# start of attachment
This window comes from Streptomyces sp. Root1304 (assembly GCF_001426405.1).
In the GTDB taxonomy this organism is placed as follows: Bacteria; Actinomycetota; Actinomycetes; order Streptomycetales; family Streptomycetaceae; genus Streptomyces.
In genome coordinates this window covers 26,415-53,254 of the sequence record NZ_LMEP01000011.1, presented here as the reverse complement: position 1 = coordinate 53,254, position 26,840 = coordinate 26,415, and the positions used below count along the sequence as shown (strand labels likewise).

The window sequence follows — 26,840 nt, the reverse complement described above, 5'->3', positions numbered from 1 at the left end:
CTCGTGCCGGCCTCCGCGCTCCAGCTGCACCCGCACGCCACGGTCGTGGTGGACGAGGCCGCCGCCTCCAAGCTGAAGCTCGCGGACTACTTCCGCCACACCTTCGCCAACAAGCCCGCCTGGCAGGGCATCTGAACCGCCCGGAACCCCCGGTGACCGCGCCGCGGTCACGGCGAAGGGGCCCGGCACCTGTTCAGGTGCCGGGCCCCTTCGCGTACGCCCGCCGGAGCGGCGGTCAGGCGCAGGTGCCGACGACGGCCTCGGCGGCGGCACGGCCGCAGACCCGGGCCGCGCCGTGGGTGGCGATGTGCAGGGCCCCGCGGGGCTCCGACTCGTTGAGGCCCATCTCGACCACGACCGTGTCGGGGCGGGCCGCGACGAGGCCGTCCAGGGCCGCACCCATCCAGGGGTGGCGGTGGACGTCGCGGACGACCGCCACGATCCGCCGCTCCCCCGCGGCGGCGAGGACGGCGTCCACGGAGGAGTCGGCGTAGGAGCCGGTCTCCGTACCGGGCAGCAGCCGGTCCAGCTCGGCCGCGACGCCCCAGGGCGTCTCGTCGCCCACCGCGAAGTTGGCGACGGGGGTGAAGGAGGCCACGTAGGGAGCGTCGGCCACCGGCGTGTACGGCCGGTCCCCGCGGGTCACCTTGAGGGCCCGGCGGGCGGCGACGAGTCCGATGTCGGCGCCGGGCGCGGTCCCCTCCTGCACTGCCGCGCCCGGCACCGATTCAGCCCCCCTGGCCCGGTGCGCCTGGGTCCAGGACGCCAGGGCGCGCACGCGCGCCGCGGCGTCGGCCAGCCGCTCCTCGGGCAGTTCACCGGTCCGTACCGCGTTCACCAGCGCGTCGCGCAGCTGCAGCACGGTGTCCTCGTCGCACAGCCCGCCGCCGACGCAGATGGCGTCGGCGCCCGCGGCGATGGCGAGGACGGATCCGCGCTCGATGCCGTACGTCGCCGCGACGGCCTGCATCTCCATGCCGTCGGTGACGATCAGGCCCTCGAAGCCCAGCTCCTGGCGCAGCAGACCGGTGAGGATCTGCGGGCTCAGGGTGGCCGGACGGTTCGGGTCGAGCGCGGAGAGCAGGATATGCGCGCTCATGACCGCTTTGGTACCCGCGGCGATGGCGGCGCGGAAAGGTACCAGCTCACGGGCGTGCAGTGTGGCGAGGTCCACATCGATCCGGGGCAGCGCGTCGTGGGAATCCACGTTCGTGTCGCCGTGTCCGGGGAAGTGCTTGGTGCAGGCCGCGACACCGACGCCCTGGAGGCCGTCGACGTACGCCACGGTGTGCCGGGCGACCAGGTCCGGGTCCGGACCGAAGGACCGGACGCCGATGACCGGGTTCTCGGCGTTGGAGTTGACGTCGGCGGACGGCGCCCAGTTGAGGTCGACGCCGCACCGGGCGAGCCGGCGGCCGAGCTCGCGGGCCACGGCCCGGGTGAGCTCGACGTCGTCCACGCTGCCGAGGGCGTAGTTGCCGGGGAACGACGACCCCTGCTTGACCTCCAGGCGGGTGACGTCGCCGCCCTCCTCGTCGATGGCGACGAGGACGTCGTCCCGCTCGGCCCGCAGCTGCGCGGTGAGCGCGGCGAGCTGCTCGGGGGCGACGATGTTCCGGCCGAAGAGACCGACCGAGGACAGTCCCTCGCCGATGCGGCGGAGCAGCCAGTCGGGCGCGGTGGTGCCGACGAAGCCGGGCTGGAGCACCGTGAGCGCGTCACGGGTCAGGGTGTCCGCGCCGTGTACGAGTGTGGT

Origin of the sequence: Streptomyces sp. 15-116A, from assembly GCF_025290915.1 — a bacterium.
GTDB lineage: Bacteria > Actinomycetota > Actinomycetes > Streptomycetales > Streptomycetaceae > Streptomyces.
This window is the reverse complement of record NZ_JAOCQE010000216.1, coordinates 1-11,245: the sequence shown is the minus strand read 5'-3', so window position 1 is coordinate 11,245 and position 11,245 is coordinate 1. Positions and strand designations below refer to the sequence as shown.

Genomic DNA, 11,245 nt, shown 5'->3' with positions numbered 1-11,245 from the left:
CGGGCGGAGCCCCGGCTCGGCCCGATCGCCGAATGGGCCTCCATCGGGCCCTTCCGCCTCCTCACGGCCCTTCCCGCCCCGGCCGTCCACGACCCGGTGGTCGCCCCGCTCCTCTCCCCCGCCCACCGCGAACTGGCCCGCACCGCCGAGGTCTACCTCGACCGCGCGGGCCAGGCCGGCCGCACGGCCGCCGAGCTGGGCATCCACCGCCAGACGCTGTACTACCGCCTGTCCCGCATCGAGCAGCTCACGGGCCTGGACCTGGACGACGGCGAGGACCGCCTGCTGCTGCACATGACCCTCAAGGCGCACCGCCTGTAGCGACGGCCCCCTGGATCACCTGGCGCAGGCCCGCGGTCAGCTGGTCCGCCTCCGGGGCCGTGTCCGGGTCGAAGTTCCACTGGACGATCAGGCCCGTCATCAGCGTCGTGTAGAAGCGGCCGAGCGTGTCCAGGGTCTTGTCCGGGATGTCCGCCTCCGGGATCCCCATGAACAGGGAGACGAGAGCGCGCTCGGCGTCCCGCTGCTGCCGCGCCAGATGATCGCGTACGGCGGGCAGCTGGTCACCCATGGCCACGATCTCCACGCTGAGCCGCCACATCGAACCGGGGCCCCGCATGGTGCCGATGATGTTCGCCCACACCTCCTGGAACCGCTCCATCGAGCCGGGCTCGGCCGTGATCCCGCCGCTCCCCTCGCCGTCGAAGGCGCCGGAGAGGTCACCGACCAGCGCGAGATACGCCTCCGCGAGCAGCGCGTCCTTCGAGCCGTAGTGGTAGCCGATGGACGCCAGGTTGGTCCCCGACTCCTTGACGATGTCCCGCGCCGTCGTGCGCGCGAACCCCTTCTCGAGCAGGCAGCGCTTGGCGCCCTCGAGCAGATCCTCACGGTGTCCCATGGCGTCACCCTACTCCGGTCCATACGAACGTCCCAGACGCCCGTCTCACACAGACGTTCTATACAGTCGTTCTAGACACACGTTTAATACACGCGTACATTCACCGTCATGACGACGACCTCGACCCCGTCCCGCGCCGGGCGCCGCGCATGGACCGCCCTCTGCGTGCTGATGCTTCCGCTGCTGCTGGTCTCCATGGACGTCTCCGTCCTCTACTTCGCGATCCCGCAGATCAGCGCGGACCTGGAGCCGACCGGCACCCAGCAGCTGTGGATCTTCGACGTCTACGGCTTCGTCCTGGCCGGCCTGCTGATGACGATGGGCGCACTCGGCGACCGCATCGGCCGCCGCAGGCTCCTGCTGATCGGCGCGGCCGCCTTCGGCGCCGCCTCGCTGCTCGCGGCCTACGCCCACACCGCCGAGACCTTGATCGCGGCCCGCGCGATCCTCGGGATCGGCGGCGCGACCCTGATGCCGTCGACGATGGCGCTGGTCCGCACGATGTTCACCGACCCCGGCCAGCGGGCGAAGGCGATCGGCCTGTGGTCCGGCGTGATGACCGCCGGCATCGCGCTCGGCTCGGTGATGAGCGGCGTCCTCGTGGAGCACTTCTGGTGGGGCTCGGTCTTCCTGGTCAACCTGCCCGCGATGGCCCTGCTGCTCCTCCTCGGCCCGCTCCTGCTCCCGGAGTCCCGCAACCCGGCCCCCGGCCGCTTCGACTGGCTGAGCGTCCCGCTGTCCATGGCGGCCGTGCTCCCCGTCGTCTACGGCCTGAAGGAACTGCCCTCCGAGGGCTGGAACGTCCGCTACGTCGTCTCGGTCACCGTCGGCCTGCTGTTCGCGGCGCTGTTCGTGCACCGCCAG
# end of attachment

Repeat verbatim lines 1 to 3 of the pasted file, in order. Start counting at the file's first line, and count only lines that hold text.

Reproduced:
This window comes from Streptomyces sp. Root1304 (assembly GCF_001426405.1).
In the GTDB taxonomy this organism is placed as follows: Bacteria; Actinomycetota; Actinomycetes; order Streptomycetales; family Streptomycetaceae; genus Streptomyces.
In genome coordinates this window covers 26,415-53,254 of the sequence record NZ_LMEP01000011.1, presented here as the reverse complement: position 1 = coordinate 53,254, position 26,840 = coordinate 26,415, and the positions used below count along the sequence as shown (strand labels likewise).